Nest comes with a built-in exceptions layer which is responsible for processing all unhandled exceptions across an application. When an exception is not handled by your application code, it is caught by this layer, which then automatically sends an appropriate user-friendly response.
Out of the box, this action is performed by a built-in global exception filter, which handles exceptions of type
HttpException (and subclasses of it). When an exception is unrecognized (is neither
HttpException nor a class that inherits from
HttpException), the built-in exception filter generates the following default JSON response:
Nest provides a built-in
HttpException class, exposed from the
@nestjs/common package. For typical HTTP REST/GraphQL API based applications, it's best practice to send standard HTTP response objects when certain error conditions occur.
For example, in the
CatsController, we have a
findAll() method (a
GET route handler). Let's assume that this route handler throws an exception for some reason. To demonstrate this, we'll hard-code it as follows:
info Hint We used the
HttpStatushere. This is a helper enum imported from the
When the client calls this endpoint, the response looks like this:
HttpException constructor takes two required arguments which determine the
responseargument defines the JSON response body. It can be a
objectas described below.
statusargument defines the HTTP status code.
By default, the JSON response body contains two properties:
statusCode: defaults to the HTTP status code provided in the
message: a short description of the HTTP error based on the
To override just the message portion of the JSON response body, supply a string
response argument. To override the entire JSON response body, pass an object in the
response argument. Nest will serialize the object and return it as the JSON response body.
The second constructor argument -
status - should be a valid HTTP status code.
Best practice is to use the
HttpStatus enum imported from
Here's an example overriding the entire response body:
Using the above, this is how the response would look:
In many cases, you will not need to write custom exceptions, and can use the built-in Nest HTTP exception, as described in the next section. If you do need to create customized exceptions, it's good practice to create your own exceptions hierarchy, where your custom exceptions inherit from the base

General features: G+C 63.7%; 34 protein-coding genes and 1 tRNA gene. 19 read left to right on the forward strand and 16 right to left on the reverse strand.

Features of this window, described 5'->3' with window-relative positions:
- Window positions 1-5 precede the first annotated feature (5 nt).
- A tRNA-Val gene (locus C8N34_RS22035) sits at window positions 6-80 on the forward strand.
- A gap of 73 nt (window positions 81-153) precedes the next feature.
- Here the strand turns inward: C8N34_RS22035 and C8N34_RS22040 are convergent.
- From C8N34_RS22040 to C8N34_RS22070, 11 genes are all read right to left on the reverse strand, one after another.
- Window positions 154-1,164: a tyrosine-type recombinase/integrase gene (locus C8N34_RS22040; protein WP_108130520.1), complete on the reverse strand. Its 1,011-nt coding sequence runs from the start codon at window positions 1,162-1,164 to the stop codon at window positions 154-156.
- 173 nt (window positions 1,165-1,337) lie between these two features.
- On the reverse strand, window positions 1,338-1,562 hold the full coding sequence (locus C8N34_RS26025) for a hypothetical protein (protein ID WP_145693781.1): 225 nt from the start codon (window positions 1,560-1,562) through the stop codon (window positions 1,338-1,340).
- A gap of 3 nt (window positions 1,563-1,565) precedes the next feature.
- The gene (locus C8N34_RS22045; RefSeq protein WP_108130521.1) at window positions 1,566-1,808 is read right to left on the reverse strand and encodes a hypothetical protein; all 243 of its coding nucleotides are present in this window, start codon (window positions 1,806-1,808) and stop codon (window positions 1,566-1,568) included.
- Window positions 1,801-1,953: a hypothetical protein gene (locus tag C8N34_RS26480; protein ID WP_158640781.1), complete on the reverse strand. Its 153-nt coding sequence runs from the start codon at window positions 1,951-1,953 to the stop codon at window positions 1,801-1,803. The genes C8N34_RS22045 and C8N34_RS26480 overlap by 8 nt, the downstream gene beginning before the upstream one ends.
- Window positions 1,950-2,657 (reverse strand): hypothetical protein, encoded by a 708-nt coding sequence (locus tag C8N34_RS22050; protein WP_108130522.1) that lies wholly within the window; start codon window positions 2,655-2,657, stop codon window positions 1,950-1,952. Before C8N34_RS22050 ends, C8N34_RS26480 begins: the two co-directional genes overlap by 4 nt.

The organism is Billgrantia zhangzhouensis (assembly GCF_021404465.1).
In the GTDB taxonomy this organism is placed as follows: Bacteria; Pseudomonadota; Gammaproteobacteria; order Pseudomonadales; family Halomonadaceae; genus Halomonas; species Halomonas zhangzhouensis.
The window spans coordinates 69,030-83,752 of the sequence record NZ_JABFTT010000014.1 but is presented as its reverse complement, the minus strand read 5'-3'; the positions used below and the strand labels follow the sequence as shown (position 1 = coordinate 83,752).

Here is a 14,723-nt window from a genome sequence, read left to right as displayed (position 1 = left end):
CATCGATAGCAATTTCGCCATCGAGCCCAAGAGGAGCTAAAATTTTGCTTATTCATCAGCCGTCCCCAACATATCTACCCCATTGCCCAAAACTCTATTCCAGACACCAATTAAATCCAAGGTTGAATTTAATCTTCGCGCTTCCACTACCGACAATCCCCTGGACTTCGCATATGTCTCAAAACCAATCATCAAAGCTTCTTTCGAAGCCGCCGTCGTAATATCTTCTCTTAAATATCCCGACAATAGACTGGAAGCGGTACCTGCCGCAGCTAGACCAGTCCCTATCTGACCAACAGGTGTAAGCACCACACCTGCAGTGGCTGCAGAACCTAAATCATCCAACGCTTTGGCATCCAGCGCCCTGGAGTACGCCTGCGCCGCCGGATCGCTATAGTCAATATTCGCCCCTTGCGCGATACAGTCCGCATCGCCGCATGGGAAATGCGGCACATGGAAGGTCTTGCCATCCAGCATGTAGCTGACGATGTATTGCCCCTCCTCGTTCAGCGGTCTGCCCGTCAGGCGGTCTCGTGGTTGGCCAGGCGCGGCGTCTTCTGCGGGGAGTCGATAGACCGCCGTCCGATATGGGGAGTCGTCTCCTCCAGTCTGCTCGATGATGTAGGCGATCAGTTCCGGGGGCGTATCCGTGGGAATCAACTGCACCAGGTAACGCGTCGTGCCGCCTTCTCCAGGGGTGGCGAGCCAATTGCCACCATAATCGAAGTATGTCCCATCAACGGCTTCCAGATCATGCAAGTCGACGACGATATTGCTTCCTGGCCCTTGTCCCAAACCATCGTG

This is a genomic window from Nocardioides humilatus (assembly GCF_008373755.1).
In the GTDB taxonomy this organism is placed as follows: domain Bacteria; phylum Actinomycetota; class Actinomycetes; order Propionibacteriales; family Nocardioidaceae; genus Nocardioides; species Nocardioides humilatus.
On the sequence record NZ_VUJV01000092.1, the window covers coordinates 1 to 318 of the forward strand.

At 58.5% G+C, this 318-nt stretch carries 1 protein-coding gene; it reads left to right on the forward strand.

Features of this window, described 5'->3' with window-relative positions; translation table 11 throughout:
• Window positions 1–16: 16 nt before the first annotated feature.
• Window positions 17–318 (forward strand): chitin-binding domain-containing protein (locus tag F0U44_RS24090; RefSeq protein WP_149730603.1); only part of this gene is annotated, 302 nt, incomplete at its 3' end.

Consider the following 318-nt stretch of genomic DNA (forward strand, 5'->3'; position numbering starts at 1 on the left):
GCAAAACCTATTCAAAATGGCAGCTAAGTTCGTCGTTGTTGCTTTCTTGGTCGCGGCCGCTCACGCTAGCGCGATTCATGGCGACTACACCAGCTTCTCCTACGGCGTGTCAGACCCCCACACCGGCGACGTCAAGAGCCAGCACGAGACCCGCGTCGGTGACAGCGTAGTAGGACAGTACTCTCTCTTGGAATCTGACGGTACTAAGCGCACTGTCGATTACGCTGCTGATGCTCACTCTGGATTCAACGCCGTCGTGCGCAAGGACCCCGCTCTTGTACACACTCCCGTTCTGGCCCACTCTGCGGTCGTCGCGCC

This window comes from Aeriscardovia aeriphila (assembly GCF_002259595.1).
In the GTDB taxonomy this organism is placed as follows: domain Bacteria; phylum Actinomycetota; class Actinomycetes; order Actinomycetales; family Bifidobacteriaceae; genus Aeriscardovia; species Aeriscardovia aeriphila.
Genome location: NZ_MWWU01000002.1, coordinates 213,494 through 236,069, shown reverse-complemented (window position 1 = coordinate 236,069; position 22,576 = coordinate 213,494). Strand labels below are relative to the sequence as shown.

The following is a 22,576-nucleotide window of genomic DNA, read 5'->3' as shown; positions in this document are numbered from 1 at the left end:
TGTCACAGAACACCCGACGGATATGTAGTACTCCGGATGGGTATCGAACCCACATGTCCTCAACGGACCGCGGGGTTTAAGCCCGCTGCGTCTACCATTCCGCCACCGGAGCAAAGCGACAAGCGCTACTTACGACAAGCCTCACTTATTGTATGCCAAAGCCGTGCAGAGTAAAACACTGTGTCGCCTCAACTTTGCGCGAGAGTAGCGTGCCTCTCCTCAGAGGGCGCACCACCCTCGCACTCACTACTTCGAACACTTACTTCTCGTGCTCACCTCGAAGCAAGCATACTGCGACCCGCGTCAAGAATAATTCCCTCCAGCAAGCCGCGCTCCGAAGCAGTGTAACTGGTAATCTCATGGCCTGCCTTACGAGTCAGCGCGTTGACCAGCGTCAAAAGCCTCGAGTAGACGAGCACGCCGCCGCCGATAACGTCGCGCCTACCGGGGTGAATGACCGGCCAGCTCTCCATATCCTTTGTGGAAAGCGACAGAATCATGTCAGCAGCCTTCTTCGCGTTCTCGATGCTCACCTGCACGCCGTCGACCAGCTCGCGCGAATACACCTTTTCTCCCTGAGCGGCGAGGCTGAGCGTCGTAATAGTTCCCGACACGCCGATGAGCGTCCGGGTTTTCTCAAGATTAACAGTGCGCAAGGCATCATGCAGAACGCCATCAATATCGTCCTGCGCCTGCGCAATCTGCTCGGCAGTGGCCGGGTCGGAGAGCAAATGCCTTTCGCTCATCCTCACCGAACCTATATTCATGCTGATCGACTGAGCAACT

HttpException class. With this approach, Nest will recognize your exceptions, and automatically take care of the error responses. Let's implement such a custom exception:
ForbiddenException extends the base
HttpException, it will work seamlessly with the built-in exception handler, and therefore we can use it inside the
Nest provides a set of standard exceptions that inherit from the base
HttpException. These are exposed from the
@nestjs/common package, and represent many of the most common HTTP exceptions:
While the base (built-in) exception filter can automatically handle many cases for you, you may want full control over the exceptions layer. For example, you may want to add logging or use a different JSON schema based on some dynamic factors. Exception filters are designed for exactly this purpose. They let you control the exact flow of control and the content of the response sent back to the client.
Let's create an exception filter that is responsible for catching exceptions which are an instance of the
HttpException class, and implementing custom response logic for them. To do this, we'll need to access the underlying platform
Response objects. We'll access the
Request object so we can pull out the original
url and include that in the logging information. We'll use the
Response object to take direct control of the response that is sent, using the
info Hint All exception filters should implement the generic
ExceptionFilter<T>interface. This requires you to provide the
catch(exception: T, host: ArgumentsHost)method with its indicated signature.
Tindicates the type of the exception.
@Catch(HttpException) decorator binds the required metadata to the exception filter, telling Nest that this particular filter is looking for exceptions of type
HttpException and nothing else. The
@Catch() decorator may take a single parameter, or a comma-separated list. This lets you set up the filter for several types of exceptions at once.
Let's look at the parameters of the
catch() method. The